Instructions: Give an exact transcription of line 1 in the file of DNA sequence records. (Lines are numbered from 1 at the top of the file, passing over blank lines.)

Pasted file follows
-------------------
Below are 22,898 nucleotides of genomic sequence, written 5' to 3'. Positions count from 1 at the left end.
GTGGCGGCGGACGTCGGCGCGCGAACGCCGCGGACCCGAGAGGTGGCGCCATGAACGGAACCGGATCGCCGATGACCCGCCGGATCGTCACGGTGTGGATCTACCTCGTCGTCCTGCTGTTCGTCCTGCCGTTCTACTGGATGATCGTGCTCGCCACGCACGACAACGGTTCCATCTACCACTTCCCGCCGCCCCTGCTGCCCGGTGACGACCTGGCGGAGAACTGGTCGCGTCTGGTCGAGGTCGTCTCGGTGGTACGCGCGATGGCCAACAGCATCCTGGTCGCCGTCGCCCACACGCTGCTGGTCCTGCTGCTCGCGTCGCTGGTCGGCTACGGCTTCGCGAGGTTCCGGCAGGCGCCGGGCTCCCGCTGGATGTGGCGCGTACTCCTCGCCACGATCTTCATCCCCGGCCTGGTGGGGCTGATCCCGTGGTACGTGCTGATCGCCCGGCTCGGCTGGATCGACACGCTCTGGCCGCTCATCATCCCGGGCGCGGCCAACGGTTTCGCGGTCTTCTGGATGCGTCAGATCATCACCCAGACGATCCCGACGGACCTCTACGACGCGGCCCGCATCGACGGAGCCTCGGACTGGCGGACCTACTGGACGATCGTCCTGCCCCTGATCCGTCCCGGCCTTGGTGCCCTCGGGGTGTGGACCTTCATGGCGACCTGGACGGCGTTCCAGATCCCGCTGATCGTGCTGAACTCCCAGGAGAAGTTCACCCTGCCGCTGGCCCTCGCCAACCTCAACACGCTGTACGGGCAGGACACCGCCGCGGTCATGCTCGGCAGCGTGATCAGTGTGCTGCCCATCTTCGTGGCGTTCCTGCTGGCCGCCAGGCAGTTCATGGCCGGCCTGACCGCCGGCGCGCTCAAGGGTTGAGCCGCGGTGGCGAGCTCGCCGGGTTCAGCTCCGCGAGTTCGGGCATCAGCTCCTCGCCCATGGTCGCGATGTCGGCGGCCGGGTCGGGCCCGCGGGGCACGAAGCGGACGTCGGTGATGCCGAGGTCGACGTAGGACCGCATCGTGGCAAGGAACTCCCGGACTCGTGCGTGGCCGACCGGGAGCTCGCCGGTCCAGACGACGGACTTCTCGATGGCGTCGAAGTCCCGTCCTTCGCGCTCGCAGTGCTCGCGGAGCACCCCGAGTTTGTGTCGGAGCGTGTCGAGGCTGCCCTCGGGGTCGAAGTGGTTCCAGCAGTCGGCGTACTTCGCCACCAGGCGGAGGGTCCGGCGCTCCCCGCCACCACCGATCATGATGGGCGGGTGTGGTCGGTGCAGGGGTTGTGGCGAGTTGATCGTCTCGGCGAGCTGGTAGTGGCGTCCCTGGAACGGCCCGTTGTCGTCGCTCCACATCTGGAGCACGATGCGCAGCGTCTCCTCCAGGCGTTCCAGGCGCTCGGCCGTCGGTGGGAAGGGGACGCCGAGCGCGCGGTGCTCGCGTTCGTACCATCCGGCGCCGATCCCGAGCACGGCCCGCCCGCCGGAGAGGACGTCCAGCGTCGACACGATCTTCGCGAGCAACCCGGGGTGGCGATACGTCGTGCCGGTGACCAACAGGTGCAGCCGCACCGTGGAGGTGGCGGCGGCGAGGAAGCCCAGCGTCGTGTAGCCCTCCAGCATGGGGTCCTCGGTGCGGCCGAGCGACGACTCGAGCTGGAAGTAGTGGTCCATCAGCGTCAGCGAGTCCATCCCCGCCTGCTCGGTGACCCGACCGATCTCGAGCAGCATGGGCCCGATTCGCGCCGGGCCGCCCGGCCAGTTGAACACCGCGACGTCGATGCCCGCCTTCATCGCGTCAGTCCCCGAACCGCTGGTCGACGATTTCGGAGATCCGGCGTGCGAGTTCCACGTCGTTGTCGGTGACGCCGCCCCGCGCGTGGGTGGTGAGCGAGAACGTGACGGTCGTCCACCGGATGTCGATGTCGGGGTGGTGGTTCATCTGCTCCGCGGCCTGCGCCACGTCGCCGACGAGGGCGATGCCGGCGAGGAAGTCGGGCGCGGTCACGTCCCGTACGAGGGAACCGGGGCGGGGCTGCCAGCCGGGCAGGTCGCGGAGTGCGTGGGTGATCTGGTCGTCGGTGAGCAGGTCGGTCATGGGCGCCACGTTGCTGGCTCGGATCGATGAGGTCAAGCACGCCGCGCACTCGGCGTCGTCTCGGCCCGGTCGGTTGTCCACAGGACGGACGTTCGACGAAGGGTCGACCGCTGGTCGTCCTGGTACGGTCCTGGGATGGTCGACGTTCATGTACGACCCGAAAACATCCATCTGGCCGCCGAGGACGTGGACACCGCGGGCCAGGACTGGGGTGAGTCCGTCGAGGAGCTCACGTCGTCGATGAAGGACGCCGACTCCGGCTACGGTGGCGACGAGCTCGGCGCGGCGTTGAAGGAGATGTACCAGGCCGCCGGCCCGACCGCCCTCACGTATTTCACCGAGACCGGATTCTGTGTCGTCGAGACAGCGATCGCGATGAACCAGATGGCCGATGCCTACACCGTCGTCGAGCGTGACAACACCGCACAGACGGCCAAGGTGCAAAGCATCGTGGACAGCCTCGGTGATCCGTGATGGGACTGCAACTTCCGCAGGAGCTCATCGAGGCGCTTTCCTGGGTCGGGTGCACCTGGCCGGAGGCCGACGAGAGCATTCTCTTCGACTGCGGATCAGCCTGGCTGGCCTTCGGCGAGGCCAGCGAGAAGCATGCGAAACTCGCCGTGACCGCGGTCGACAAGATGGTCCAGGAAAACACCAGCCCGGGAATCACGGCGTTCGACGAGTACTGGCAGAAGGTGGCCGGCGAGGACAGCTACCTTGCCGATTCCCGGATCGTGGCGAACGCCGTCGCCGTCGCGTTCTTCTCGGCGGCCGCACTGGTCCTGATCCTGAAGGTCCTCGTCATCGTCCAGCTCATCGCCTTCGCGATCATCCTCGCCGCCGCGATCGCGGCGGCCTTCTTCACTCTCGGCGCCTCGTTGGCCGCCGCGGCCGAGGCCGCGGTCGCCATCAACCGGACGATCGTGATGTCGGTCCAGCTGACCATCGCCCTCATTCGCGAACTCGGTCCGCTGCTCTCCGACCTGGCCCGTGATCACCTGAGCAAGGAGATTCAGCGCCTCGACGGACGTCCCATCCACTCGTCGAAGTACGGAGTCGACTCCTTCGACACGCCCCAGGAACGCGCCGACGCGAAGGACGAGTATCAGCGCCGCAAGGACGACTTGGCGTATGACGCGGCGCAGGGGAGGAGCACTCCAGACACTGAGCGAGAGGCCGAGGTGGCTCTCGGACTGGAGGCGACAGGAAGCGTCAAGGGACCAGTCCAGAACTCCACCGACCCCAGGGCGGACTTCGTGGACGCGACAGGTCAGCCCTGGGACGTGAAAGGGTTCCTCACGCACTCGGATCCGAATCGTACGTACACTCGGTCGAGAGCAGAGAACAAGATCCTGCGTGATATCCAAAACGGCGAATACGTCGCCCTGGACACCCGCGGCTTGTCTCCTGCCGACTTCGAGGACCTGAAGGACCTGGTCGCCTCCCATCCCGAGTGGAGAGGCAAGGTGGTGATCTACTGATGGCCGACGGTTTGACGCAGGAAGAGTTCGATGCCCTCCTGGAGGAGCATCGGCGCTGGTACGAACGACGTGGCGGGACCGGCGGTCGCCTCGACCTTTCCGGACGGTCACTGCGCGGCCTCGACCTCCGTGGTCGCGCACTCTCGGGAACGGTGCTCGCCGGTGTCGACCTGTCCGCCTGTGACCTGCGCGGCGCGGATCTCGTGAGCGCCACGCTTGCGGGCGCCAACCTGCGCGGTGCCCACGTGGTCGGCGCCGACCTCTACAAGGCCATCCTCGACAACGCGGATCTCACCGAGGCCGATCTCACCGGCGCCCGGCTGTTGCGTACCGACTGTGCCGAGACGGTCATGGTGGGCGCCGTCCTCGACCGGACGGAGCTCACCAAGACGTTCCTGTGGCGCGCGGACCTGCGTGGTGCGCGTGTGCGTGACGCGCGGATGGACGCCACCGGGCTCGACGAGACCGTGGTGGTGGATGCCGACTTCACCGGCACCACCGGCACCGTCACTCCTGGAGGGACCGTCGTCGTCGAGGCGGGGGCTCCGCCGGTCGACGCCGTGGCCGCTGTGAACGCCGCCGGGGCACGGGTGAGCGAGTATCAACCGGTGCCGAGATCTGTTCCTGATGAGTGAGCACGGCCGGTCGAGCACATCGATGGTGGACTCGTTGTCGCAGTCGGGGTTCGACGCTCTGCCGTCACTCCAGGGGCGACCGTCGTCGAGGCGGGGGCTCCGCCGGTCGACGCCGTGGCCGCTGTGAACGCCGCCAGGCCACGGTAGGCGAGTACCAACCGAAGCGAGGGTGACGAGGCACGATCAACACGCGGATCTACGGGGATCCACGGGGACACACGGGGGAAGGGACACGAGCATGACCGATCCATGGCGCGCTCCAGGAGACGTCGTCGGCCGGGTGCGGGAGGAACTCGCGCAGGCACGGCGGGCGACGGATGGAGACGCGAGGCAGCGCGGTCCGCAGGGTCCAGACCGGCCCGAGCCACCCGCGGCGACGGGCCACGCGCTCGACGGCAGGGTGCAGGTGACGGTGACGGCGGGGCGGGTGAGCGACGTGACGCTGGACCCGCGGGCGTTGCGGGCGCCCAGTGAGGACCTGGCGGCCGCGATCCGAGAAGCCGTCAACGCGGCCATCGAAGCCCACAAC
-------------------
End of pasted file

Below are 22,898 nucleotides of genomic sequence, written 5' to 3'. Positions count from 1 at the left end.